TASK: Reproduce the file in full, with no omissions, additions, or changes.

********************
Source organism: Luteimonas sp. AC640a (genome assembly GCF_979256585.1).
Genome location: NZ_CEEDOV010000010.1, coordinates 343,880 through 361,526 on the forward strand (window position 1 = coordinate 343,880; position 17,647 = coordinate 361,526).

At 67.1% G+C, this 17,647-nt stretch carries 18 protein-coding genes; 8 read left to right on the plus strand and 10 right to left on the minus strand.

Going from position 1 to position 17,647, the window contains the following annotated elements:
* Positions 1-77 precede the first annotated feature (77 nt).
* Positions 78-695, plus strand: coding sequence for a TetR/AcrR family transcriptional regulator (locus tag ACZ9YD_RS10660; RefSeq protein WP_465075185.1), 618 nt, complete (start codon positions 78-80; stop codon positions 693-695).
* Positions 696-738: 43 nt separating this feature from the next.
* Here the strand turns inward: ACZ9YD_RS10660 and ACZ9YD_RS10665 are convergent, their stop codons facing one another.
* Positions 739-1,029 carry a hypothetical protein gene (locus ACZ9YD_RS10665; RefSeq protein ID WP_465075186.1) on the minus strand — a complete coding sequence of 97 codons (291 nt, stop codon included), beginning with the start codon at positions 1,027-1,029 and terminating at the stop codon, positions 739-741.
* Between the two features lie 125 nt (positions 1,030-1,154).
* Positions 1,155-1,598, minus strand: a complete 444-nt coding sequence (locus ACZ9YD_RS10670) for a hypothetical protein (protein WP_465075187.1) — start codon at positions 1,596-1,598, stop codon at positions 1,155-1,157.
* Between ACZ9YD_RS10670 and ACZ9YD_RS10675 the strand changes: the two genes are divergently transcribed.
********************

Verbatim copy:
Source organism: Luteimonas sp. AC640a (genome assembly GCF_979256585.1).
Genome location: NZ_CEEDOV010000010.1, coordinates 343,880 through 361,526 on the forward strand (window position 1 = coordinate 343,880; position 17,647 = coordinate 361,526).

At 67.1% G+C, this 17,647-nt stretch carries 18 protein-coding genes; 8 read left to right on the plus strand and 10 right to left on the minus strand.

Going from position 1 to position 17,647, the window contains the following annotated elements:
* Positions 1-77 precede the first annotated feature (77 nt).
* Positions 78-695, plus strand: coding sequence for a TetR/AcrR family transcriptional regulator (locus tag ACZ9YD_RS10660; RefSeq protein WP_465075185.1), 618 nt, complete (start codon positions 78-80; stop codon positions 693-695).
* Positions 696-738: 43 nt separating this feature from the next.
* Here the strand turns inward: ACZ9YD_RS10660 and ACZ9YD_RS10665 are convergent, their stop codons facing one another.
* Positions 739-1,029 carry a hypothetical protein gene (locus ACZ9YD_RS10665; RefSeq protein ID WP_465075186.1) on the minus strand — a complete coding sequence of 97 codons (291 nt, stop codon included), beginning with the start codon at positions 1,027-1,029 and terminating at the stop codon, positions 739-741.
* Between the two features lie 125 nt (positions 1,030-1,154).
* Positions 1,155-1,598, minus strand: a complete 444-nt coding sequence (locus ACZ9YD_RS10670) for a hypothetical protein (protein WP_465075187.1) — start codon at positions 1,596-1,598, stop codon at positions 1,155-1,157.
* Between ACZ9YD_RS10670 and ACZ9YD_RS10675 the strand changes: the two genes are divergently transcribed.